Friday the 13th, the 12th entry in the franchise, attempts to return the series to its roots by placing a group of dumb, attractive characters at a house in the woods, at the mercy of a deformed killer. This means no more jaunts into New York City, outer space, or Elm Street, which is a wise decision. Remakes may be a plague on the movie industry, but sometimes they help to undo the desperate sequel gimmicks introduced along the way.

For those unfamiliar with the back story of the Friday the 13th series, antagonist Jason Voorhees drowned back when he was a camper at Crystal Lake. To exact revenge on the negligent counselors, his mother went on a violent killing spree that ended with her decapitation. While it seemed like the trouble was over, it turns out young Jason inexplicably was not dead and witnessed his mother’s death. Thus, the cycle of revenge continued.

The film opens with a group of twenty-somethings traveling to Crystal Lake in search of a large crop of pot rumored to grow nearby in the woods. Within the first 10 minutes, they are dispatched by Jason. That’s right my friends; no subtle buildup or tension is going to be found here. Whereas the old films waited a good half hour for the initial bloodshed, this one slices at the jugular before we can even blink.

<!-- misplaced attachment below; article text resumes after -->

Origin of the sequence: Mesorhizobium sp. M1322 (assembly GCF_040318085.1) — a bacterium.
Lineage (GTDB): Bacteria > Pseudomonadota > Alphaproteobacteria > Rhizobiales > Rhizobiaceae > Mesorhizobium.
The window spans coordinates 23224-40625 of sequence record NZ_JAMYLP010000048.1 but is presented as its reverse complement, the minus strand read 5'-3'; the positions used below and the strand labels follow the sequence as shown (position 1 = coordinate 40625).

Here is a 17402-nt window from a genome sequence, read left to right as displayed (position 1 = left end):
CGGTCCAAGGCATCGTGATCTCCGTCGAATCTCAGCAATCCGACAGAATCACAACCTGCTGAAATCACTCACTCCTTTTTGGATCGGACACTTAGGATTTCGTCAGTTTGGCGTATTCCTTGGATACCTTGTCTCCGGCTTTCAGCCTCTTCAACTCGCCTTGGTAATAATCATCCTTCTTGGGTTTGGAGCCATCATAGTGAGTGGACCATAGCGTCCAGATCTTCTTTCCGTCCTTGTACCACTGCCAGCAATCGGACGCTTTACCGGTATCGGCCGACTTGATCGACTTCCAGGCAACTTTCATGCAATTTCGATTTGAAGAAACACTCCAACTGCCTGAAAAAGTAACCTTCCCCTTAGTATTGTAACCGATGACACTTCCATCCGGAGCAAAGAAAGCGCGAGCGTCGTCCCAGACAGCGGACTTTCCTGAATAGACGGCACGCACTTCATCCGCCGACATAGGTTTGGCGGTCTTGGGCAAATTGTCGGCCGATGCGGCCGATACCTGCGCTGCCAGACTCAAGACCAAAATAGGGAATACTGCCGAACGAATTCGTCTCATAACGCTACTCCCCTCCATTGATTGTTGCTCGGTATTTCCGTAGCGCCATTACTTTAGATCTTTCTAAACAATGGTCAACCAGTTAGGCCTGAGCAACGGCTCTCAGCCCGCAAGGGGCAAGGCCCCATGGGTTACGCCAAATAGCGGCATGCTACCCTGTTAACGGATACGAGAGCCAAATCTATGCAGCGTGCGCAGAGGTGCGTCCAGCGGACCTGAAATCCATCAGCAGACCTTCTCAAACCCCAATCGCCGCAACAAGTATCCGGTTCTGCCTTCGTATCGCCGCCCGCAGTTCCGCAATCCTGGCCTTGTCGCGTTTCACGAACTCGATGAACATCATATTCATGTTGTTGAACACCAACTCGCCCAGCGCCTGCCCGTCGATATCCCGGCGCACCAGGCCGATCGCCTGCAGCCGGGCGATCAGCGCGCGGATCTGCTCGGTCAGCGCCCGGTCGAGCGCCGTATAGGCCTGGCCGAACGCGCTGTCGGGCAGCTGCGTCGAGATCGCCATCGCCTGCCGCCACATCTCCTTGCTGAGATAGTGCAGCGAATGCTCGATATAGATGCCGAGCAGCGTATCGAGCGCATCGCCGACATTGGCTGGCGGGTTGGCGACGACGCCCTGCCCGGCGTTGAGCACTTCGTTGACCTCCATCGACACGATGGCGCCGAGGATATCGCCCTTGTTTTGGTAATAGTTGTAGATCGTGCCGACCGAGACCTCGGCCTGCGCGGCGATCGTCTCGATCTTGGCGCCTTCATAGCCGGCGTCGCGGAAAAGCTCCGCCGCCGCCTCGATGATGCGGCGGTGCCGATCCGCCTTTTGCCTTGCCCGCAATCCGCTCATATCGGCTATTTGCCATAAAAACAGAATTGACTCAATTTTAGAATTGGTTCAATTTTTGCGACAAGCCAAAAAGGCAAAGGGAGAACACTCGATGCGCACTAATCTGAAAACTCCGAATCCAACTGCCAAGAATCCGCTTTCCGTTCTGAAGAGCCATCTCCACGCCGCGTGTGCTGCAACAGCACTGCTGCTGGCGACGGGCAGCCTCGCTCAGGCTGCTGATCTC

Shortly after the demise of the first set of nondescript characters, we are introduced to a new batch of soon-to-be corpses who are partying at a house on the lake. This cast of reject Abercrombie models contains a nice grocery list of horror movie character cliches: you’ve got Trent (Travis Van Winkle), the un-faithful, confrontational frat boy, Bree (Julianna Guill), the nubile ditz, and Clay (Jared Padalecki), the brooding motorcycle rider investigating his sister’s disappearance, just to name a few. Additionally, former “I Wanna Be Bad” pop star Willa Ford plays blonde bimbo #2. One by one, characters are killed off gruesomely through the use of machetes, axes, and bear traps. The plot really doesn’t go too much more in depth than that if you had not yet guessed.

Friday the 13th excels at promoting exploitative entertainment that one has come to expect from the series. Blood, nudity, and inane dialogue abound, which, dependingon your definition of a good time, will influence your amusement quotient. Let it be said: This is not an objectively good movie…at all. However, the people making this movie appear to acknowledge that they are not creating a profound piece of art. They succeed at giving fans of the genre a gritty, unrelenting piece of celluloid. Additionally, there is enough humor (both intentional and unintentional) to counterbalance the otherwise disturbing tone.